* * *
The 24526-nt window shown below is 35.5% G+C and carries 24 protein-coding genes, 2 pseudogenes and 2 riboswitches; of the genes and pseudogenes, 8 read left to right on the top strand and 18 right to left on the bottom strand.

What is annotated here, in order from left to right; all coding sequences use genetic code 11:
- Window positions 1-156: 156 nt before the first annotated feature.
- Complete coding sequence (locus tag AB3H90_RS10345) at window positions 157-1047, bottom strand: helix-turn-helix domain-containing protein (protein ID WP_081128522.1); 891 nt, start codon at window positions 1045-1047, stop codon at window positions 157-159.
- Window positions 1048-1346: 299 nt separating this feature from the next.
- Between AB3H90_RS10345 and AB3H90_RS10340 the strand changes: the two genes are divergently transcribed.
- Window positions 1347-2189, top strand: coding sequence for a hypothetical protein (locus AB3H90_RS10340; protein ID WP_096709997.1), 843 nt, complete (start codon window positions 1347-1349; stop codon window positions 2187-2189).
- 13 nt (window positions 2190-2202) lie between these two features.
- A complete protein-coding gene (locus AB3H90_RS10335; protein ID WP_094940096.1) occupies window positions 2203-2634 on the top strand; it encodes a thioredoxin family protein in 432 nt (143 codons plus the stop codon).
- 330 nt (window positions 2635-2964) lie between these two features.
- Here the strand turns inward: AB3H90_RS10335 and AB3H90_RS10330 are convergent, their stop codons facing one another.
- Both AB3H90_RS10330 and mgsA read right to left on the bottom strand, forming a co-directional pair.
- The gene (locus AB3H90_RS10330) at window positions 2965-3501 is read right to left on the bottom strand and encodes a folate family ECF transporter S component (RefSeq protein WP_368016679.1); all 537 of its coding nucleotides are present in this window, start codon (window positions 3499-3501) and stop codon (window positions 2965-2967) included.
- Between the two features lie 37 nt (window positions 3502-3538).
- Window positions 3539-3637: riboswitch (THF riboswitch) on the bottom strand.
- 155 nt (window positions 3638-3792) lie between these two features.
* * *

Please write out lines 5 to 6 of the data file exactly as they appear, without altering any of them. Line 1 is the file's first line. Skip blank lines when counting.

- Window positions 1048-1346: 299 nt separating this feature from the next.
- Between AB3H90_RS10345 and AB3H90_RS10340 the strand changes: the two genes are divergently transcribed.